Today, with the general-use wireless system not functioning, the Macbook was out of action. I had to use the Saab-issue Dell laptop that was (finally) assigned to me a few weeks ago. This laptop has a Saab profile so I was able to connect to the network at the office via cable.
I don’t want to turn this into a Mac vs PC thing. I don’t care what your preference is and with all respect to the recently departed, I don’t believe that Apple products are the saviour of the electronic world. PC’s have many attributes that are wonderful and they’re treasured by many in the online and personal computing communities – and rightly so. I do believe, however, that for me, my Macbook is absolutely the right machine for the things I do and the way I do them. It fits me.
I’m totally accustomed now to working with my Macbook. Using that Dell laptop today was like trying to walk in two concrete left shoes whilst wearing shackles and battling with a Chinese finger puzzle. There’s nothing wrong with the computer, it’s just that it’s not me. I posted the short press release from earlier today on that machine and whilst it achieved the right result, the task was immeasurably less pleasurable. It actually felt like work.
Don’t ever tell me that cars aren’t personal. There are multiple conveyances that can get you where you need to go. There’s even myriad choice within sectors of the automotive market nowadays. When you’re spending multiple thousands of dollars on something – normally the second-biggest purchase you’ll make in your lifetime – the choice should be the right one. It should be the one that suits you.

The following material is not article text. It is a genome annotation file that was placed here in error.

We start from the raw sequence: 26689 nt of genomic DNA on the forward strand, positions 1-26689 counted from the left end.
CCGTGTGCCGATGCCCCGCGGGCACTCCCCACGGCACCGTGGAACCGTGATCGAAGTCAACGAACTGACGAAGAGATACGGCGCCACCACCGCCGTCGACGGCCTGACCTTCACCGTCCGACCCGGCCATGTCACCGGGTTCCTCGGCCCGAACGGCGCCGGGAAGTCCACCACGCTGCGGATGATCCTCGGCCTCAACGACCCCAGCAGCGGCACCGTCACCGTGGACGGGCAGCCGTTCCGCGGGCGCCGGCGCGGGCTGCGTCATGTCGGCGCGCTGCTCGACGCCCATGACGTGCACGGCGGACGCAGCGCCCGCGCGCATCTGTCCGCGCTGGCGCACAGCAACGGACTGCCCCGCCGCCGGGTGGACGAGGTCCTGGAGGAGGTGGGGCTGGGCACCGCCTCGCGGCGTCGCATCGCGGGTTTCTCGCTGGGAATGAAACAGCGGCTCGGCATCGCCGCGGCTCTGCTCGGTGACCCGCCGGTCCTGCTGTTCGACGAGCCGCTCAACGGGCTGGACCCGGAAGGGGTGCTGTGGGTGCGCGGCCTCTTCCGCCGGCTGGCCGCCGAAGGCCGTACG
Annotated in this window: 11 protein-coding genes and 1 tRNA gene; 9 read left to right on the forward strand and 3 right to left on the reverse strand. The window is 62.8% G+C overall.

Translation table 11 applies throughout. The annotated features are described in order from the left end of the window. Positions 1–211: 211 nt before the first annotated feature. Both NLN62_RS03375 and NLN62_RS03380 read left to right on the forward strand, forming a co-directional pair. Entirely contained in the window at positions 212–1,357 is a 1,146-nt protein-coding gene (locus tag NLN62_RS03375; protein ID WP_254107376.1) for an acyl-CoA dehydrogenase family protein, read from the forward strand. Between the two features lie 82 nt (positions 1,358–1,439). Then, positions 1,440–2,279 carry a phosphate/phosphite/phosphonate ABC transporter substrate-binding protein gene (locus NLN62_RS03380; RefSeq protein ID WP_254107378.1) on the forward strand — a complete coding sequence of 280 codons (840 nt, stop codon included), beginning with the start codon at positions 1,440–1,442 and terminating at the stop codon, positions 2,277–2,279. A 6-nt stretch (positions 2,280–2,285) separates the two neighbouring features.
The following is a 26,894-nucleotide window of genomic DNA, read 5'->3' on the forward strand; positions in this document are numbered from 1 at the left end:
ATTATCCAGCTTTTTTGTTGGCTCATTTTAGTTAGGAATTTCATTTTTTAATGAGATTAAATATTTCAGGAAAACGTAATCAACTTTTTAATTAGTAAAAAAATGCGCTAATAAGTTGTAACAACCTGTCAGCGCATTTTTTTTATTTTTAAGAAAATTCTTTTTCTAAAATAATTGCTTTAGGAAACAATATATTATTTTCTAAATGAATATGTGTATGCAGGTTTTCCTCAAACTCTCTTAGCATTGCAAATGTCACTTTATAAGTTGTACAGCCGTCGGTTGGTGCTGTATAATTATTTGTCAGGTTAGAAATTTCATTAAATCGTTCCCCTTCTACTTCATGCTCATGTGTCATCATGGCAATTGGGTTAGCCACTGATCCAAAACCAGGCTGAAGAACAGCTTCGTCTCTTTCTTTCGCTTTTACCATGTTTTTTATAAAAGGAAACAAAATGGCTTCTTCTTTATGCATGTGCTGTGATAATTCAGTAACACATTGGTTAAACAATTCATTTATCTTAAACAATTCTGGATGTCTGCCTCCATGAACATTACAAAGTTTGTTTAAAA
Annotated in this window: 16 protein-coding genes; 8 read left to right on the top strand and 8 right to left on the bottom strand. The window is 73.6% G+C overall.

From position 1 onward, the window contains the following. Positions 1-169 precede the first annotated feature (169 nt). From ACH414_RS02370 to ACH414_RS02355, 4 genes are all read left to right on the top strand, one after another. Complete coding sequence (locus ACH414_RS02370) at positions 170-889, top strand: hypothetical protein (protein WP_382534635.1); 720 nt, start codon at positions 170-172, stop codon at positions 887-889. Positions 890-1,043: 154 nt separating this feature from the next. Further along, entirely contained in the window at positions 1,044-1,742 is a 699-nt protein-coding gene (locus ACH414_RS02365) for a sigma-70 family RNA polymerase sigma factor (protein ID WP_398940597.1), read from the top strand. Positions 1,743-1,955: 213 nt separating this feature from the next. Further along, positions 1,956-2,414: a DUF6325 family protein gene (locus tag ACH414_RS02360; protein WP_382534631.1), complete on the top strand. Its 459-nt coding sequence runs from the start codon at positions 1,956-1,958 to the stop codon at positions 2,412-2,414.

For some people, that’s a shopping cart on wheels. For others it’s a land-yacht riding on a pillow of air. For me, and for many of the people I know personally, it’s a Saab.
As I said before, there are people working on technologies for the next generation of Saabs right now. The plan is not to keep this company going only to have it as a shadow of its former self. The plan is to build the absolute best cars that we can, using design and technology from right here in Sweden along with the absolute best partners we can find. The plan is to work lean, work smart. To build Saab Saabs.
We’re proud of our name and proud of our heritage and we know that we’ll likely be the last corporate entity to ever use this name on an automobile. We’re determined to do that for a long, long time. We know we’re up against it, but those are the plans. And they’re built on things that are happening in a bunch of sheds in Trollhattan right now.
What we need is the support of a few key people in high places. We’re talking with them, doing all that we can to make it happen. The newswriters are writing us off by the dozen, which is fine. Newswriters don’t make the decisions. We’re talking to the people who do.
I acknowledge that the future is not completely in our hands. That’s a sad thing. But it’s something that we’re working really hard to remedy.
So……… Is it sensible to keep up hope for the continued existence of this once great company?
For me it’s the only thing that makes sense.